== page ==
These days, it seems like everyone is looking for a quick fix, or the next get rich quick scheme. This is true not only with finances, but with fitness as well. Step into a running store, or read the articles about the latest and greatest must-have gadgets, and you will see all manners of products, foods, and services guaranteed to make you fitter, faster, and better. The real question is though: how much do they work, if at all?
Old school runners love to raise the argument that back in the 1970s, when road racing was becoming popular, nobody had GPS watches, compression sleeves, foam rollers, and most runners drank flat Coca Cola instead of Gatorade. While it is true that many professionals were able to post extremely impressive times without the technology available to us now, it would be remiss to think that none of the advances made in the last 40 years are beneficial. With that in mind, let’s take a look at some popular ways runners try to obtain an edge. I will rank them from least gimmicky to most gimmicky.
1) Yoga. What originally was seen as a low-intensity excuse for exercise by people who don’t eat meat and hug trees has become a very popular choice for athletes from all sports looking to increase their flexibility and strength. Yoga will not cure all of your ailments, but I firmly believe that it will benefit almost anyone who wants to try it. The mix of stretching, strengthening, and body awareness can help prevent injury, increase range of motion, and even increase power as well.
2) GPS Watches. As mentioned above, nobody in the 70s, or even the 90s, had these, and they still managed to run well. A GPS watch is most assuredly not a prerequisite to being a runner. That being said, they are wonderfully helpful devices that can let you take your workouts off the track and provide fantastic feedback on your pace. I do think most runners these days over-rely on them, however. I agree with Jay Johnson’s belief that learning to run by feel is one of the most important things a runner can learn, and constantly using a GPS to monitor your pace can disrupt that ability. GPS watches have their place, but I think many people can benefit from keeping them at home at least some of the time.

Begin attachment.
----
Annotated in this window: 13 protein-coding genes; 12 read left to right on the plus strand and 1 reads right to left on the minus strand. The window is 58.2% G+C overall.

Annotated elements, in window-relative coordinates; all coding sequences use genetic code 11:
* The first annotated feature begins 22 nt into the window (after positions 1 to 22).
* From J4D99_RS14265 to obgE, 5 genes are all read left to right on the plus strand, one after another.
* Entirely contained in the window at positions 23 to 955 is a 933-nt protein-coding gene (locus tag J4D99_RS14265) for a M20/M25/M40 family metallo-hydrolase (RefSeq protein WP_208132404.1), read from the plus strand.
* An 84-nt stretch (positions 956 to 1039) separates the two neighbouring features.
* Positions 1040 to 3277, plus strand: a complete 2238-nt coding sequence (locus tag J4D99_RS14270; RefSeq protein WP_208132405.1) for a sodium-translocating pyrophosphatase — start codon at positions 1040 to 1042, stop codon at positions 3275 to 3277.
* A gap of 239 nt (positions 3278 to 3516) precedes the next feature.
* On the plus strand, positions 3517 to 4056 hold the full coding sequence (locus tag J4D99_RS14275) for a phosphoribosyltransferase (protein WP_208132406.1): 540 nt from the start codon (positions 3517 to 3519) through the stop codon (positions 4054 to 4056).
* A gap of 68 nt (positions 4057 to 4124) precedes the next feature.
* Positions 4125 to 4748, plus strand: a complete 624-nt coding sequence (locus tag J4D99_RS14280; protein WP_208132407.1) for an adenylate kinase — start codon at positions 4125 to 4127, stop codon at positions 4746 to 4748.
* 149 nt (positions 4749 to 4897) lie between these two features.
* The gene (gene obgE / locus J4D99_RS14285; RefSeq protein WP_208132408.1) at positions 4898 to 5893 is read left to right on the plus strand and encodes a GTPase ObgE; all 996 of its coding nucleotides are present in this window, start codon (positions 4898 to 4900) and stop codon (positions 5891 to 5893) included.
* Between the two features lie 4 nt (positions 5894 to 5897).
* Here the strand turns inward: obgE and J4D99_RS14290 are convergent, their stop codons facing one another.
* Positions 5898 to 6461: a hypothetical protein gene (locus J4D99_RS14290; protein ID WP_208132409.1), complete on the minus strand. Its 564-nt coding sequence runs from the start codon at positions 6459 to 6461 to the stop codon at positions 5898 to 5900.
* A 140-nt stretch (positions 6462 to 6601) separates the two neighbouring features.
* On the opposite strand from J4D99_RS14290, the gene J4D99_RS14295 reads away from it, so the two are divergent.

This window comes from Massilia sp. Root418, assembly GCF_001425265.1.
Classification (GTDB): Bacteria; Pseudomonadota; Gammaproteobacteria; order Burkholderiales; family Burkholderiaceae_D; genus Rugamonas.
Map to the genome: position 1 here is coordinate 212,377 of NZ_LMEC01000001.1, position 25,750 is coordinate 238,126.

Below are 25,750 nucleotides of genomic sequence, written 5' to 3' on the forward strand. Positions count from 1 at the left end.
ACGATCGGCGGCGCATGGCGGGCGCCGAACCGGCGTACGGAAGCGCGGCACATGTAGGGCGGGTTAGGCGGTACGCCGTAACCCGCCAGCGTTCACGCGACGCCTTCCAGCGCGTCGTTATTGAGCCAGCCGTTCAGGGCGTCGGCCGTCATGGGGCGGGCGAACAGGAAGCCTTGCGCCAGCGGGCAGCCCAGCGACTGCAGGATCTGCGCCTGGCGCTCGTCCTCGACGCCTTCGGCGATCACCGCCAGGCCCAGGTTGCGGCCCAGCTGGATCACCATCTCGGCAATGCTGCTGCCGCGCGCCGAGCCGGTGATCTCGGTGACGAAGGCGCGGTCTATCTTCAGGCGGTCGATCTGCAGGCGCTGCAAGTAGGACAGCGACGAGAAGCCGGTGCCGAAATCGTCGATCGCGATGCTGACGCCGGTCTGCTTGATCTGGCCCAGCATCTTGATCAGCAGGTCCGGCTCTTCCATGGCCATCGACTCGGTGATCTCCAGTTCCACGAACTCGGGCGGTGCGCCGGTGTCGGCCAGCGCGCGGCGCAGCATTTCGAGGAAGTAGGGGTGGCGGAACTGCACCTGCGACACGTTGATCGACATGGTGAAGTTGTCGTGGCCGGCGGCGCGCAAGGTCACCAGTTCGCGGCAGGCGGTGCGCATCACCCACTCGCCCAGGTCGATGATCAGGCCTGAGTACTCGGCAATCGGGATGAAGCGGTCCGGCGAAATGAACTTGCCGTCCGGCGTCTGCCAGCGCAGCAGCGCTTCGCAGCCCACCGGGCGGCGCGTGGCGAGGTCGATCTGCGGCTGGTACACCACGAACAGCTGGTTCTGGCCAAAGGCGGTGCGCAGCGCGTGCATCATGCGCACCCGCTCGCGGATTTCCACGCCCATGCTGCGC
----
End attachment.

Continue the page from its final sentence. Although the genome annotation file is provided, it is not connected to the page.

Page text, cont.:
3) Ice baths. The science is divided on this one, with most people agreeing that at worst, they don’t hurt. The benefits may or may be all in your heard, but I for one swear by ice baths after a tough workout or race. Whether or not there is an objective, observable difference, they feel good and I always am less sore the day after taking one.
4) Heart Rate Monitors. Like GPS, HR monitors also provide great feedback and enable your training to automatically follow your fitness. They are great for beginners or runners coming back from a hiatus who may not know what their paces should be. Like GPS, though, I believe runners place too much emphasis on heart rate and not just running. Also, for experienced runners, heart rate training is redundant, as one can just as easily run by effort, not pace, and get the same results.
5) Compression apparel. Elite athletes like Paula Radliffe and Meb Keflezighi swear by compression socks during marathons. The studies on what I like to call calf panties generally indicate that while they can improve recovery, there is no noticeable affect on performance. That being said, I don’t think there is any downside to wearing them if you like them. They may look silly, but if they help you run well, go for it.
6) Minimalist footwear. Luckily, this fad seems to have died down. I am all for running a few miles or some strides barefoot on soft grass a few times a week, and do agree that humans were meant to run barefoot, but we were not meant to run on pavement, asphalt, or for 26.2 miles at a time. Running shoes are a great invention. I do urge all runners to experiment with different types of shoes to see if a more minimal shoe works, because I think that many heavy, clunky shoes can actually get in the way of your natural gait and cause you to run in a manner that promotes injury. But I cannot encourage anybody to run in Vibram Five Fingers or to run a road race barefoot. Some people can be successful doing that, but they are few and far between. It’s better to do some form drills and strides to adopt a softer footstrike and maybe transition to a shoe with a lower heel-to-toe drop that still offers cushioning.
7) Any diet whose name follows the “The ‘X’ Diet” convention. This includes Atkins, Paleo, Gluten-Free, and see-food. If you have a true food allergy, then of course you should follow a diet that excludes that allergen (dairy, gluten, nuts). But to exclude an entire category of food based on some fashionable, pseudo-scientific advice from a blog you read online (this one included) is silly. All the hemp seed, beet juice, kale chip, acai berry smoothies in the world won’t make you a better runner. Your best bet is to try to avoid most processed foods and eat lots of plants. Anything else you do is irrelevant.
8) Social Media. Don’t get me wrong. The internet is a wonderful tool and social media is great for sharing information. But too many people get hung up on what other people are doing, or alternatively, get too hung up on posting selfies with their run stats. Look people, we’re all athletes trying to be our best. There will always be someone better, and always be lots of people slower. Do what works best for you, and don’t try to impress anyone else with your workout stats. It doesn’t matter how many course records you have on Strava if you are injured on race day. Likewise, the victory goes to the fastest runner, not the one with the most likes on Instagram. Running is a simple endeavor; don’t over-complicate it or turn it into a popularity contest. Just run, baby!
Now excuse me while I make myself some chia seed oatmeal and charge my GPS so I can post my workout on Strava tomorrow.